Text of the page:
Beckett's attitude and influence in the clubhouse lingered throughout the course of the season before things calmed down considerably after he, Carl Crawford, Adrian Gonzalez and Nick Punto were shipped to Los Angeles in August. Beckett's 2012 Red Sox tenure caused another four months of chaos that extended from last September.
Could it have been cleaned up?
Sure, but Valentine was not the guy to do it.
If there was ever a knock on former manager Terry Francona, it certainly wasn't that he didn't get along with his players. The man would have taken a bullet, or more appropriately an errant fastball, for his players, and most of them would have done the same.
It's hard to picture anyone on this roster even sending Valentine a Christmas card.
Perhaps these relationships would have developed over time, but Valentine didn't mesh with this group at all or ever let loose with the guys, and not once did he even sport a Groucho Marx disguise.
Players enjoy playing for a manager they like and respect.
See: Maddon, Joe.
Whether it was Valentine threatening to punch a radio host in the mouth or taking to the airwaves to awkwardly say he isn't doing a good job or to rip his coaches on the final day of the season for undermining him, he just didn't seem to get the way talking to the media is supposed to work.
While it doesn't necessary reflect how the team plays on the field, effectively talking to the media is still a crucial part of the job. It can help to quell any rumors, protect his players or downplay any headlines before they get out of control.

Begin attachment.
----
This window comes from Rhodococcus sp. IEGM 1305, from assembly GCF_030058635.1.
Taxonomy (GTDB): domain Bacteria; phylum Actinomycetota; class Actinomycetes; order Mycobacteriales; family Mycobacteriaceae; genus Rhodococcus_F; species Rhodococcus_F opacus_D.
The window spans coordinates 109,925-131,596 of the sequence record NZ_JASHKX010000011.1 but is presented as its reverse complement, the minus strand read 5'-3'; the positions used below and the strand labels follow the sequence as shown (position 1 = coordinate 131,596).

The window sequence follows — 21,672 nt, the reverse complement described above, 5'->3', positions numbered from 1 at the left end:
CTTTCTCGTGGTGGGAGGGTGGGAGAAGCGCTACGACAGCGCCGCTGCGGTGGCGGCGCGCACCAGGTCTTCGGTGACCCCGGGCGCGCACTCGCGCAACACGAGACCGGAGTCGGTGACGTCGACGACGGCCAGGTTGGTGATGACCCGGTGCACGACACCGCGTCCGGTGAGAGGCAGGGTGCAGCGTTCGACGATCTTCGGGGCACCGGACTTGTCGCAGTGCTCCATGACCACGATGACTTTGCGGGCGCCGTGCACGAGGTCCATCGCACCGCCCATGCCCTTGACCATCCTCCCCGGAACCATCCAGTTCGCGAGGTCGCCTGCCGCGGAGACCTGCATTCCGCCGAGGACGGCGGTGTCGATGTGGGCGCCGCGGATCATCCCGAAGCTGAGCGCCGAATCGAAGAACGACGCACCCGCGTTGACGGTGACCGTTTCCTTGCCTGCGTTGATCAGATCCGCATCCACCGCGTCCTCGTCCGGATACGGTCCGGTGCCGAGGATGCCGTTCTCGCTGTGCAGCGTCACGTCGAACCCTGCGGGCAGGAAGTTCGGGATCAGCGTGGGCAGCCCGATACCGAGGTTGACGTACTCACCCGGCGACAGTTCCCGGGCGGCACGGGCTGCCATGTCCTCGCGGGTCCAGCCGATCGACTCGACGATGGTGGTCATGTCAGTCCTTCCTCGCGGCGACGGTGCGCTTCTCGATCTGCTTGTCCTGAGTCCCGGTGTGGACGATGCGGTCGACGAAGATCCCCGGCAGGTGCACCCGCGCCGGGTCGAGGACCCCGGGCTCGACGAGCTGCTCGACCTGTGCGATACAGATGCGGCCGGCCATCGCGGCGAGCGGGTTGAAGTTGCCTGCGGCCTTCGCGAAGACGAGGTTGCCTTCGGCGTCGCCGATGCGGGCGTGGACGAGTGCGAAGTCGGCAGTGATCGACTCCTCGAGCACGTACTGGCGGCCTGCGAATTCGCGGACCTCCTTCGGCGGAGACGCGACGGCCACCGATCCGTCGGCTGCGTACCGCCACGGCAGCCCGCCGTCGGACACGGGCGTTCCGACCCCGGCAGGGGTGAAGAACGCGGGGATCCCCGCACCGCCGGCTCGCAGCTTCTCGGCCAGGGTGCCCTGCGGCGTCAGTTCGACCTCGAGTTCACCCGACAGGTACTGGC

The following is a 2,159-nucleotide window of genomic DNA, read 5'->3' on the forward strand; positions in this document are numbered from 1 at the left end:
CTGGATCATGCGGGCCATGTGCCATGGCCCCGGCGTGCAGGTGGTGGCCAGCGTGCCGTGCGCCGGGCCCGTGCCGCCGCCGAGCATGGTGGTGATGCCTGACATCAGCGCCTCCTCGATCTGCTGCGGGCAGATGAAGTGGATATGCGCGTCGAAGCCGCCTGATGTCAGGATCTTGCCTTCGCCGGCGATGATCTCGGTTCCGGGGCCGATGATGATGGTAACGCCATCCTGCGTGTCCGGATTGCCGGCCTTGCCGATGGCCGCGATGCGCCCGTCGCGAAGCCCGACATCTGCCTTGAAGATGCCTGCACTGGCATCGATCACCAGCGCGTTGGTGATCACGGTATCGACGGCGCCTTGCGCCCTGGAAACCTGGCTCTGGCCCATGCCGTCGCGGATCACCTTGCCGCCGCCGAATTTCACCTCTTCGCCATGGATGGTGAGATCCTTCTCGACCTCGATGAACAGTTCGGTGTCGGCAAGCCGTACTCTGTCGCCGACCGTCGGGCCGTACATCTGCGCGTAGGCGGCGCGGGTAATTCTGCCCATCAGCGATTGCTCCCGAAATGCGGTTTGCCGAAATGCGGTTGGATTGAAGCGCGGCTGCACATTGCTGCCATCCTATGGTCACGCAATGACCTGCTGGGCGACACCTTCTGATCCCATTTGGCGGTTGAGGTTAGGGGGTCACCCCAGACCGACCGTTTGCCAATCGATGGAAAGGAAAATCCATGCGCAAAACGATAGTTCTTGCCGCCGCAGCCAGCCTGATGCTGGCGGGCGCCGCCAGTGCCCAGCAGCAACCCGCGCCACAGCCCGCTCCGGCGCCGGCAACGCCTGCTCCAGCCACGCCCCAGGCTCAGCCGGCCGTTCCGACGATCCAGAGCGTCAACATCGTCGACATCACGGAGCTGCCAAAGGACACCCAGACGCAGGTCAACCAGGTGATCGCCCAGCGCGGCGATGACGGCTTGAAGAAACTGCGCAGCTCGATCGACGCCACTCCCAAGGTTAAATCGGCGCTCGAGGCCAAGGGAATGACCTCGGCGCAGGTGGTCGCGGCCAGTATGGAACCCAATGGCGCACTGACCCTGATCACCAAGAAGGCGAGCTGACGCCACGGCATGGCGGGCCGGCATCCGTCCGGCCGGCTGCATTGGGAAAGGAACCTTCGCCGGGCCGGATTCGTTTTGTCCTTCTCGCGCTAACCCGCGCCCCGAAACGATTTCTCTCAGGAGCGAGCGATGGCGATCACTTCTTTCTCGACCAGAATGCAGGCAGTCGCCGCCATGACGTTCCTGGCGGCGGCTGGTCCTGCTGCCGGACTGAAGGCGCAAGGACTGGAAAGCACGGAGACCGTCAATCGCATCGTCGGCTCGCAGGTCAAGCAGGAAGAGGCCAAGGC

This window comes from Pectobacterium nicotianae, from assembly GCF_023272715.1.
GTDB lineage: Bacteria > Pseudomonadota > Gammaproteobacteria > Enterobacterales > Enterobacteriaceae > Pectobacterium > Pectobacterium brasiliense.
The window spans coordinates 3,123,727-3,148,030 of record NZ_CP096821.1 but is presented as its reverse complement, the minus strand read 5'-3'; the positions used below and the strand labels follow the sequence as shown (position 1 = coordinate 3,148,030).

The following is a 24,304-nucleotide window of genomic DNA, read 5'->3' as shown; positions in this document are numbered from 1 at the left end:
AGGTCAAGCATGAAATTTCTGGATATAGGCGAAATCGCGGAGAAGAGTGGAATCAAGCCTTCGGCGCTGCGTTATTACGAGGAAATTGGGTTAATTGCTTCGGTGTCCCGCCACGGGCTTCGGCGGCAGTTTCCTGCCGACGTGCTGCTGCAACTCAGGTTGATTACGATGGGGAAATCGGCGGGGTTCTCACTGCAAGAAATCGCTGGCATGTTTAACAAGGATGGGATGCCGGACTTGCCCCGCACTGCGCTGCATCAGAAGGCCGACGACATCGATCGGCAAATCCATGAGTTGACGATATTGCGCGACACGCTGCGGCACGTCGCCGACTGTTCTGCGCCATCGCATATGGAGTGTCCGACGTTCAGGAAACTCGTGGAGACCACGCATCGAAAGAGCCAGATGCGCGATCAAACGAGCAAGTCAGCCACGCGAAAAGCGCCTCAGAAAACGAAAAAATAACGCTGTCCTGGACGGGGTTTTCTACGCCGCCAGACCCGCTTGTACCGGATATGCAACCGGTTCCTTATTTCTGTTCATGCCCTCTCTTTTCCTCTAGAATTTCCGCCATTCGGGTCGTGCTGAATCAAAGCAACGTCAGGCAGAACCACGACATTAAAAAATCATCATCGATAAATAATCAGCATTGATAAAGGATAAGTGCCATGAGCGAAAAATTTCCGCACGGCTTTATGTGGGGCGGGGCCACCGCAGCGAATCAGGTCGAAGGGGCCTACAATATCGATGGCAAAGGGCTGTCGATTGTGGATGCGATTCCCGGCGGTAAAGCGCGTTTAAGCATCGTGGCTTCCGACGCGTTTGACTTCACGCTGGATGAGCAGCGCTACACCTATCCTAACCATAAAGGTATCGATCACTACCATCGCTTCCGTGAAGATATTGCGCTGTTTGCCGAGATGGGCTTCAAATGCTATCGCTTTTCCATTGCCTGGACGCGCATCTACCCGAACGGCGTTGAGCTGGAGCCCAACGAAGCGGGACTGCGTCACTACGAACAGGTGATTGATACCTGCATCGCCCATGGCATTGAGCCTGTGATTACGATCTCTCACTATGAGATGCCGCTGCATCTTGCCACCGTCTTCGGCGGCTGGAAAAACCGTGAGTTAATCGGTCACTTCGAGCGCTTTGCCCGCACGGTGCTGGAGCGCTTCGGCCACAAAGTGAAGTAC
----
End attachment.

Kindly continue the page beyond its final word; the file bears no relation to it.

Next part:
Instead, it was something new every week that took the focus away from baseball.
Ownership will assuredly take this into consideration when hiring the next manager.
He's only 62, but it's clear to see that the game has moved on without Valentine.
After spending a full decade away from the MLB game, it's possible that he was a bit shell-shocked upon his return to the American diamond after spending several years managing in Japan.
Look no further than his decision to pinch-hit for Jose Iglesias in the middle of an at-bat. Iglesias wasn't injured, but it's a guarantee that the young shortstop's ego took a hit after his manager completely neglected to show any confidence in him.
This isn't to say that a move like this would have made sense a decade ago. Instead, it speaks more to the fact that Valentine is clearly becoming delusional.
There were times this season, especially over the final two months, that Valentine just seemed to be going through the motions.
It's tough to tell why he even returned to managing in the first place. He was doing just fine as an MLB analyst for ESPN before deciding to accept his position in Boston. Now, while his reputation wasn't exactly sparkling before, it's completely tainted.
His actions throughout the course of the year felt reluctant and his demeanor careless, resulting in a negative impact of grandiose proportions.
Lastly, with the need to completely rebuild this team this offseason, free agents definitely would not have been interested in even considering Boston as a possible destination with Valentine at the helm. Throw in any players targeted via trade that have no-trade clauses, and the Red Sox were doomed to not make any relevant moves this offseason.
With Valentine gone, it offers a fresh, new start for not only the players already in the clubhouse, but any new additions that might come Boston's way.